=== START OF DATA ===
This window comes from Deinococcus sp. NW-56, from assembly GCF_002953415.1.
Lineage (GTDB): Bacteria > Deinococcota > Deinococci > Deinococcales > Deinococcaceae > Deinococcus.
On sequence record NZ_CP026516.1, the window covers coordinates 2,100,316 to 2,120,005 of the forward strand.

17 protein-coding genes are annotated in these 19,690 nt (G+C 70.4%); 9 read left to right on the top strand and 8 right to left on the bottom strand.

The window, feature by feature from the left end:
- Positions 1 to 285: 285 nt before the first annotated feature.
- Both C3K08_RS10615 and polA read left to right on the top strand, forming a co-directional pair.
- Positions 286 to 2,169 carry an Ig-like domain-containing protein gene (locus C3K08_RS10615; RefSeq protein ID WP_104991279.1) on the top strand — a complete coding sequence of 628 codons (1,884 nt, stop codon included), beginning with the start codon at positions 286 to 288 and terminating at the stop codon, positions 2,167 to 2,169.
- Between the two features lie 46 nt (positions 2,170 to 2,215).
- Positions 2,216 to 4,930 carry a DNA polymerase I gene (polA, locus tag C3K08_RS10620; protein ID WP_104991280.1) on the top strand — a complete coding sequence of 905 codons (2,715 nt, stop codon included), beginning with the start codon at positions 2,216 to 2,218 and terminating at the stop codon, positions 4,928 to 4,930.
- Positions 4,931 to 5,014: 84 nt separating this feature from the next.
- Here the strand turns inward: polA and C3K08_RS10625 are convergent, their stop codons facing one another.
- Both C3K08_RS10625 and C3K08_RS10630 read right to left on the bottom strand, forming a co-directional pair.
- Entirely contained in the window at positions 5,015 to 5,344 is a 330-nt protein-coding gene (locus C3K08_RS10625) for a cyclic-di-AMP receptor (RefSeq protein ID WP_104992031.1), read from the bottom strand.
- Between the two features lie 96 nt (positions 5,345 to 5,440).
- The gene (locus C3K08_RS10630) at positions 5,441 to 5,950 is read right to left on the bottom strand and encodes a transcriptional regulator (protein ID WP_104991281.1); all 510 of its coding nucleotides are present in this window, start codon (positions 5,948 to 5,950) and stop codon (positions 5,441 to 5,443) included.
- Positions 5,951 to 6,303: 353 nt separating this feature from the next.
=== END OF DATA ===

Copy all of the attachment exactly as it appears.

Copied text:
This window comes from Deinococcus sp. NW-56, from assembly GCF_002953415.1.
Lineage (GTDB): Bacteria > Deinococcota > Deinococci > Deinococcales > Deinococcaceae > Deinococcus.
On sequence record NZ_CP026516.1, the window covers coordinates 2,100,316 to 2,120,005 of the forward strand.

17 protein-coding genes are annotated in these 19,690 nt (G+C 70.4%); 9 read left to right on the top strand and 8 right to left on the bottom strand.

The window, feature by feature from the left end:
- Positions 1 to 285: 285 nt before the first annotated feature.
- Both C3K08_RS10615 and polA read left to right on the top strand, forming a co-directional pair.
- Positions 286 to 2,169 carry an Ig-like domain-containing protein gene (locus C3K08_RS10615; RefSeq protein ID WP_104991279.1) on the top strand — a complete coding sequence of 628 codons (1,884 nt, stop codon included), beginning with the start codon at positions 286 to 288 and terminating at the stop codon, positions 2,167 to 2,169.
- Between the two features lie 46 nt (positions 2,170 to 2,215).
- Positions 2,216 to 4,930 carry a DNA polymerase I gene (polA, locus tag C3K08_RS10620; protein ID WP_104991280.1) on the top strand — a complete coding sequence of 905 codons (2,715 nt, stop codon included), beginning with the start codon at positions 2,216 to 2,218 and terminating at the stop codon, positions 4,928 to 4,930.
- Positions 4,931 to 5,014: 84 nt separating this feature from the next.
- Here the strand turns inward: polA and C3K08_RS10625 are convergent, their stop codons facing one another.
- Both C3K08_RS10625 and C3K08_RS10630 read right to left on the bottom strand, forming a co-directional pair.
- Entirely contained in the window at positions 5,015 to 5,344 is a 330-nt protein-coding gene (locus C3K08_RS10625) for a cyclic-di-AMP receptor (RefSeq protein ID WP_104992031.1), read from the bottom strand.
- Between the two features lie 96 nt (positions 5,345 to 5,440).
- The gene (locus C3K08_RS10630) at positions 5,441 to 5,950 is read right to left on the bottom strand and encodes a transcriptional regulator (protein ID WP_104991281.1); all 510 of its coding nucleotides are present in this window, start codon (positions 5,948 to 5,950) and stop codon (positions 5,441 to 5,443) included.
- Positions 5,951 to 6,303: 353 nt separating this feature from the next.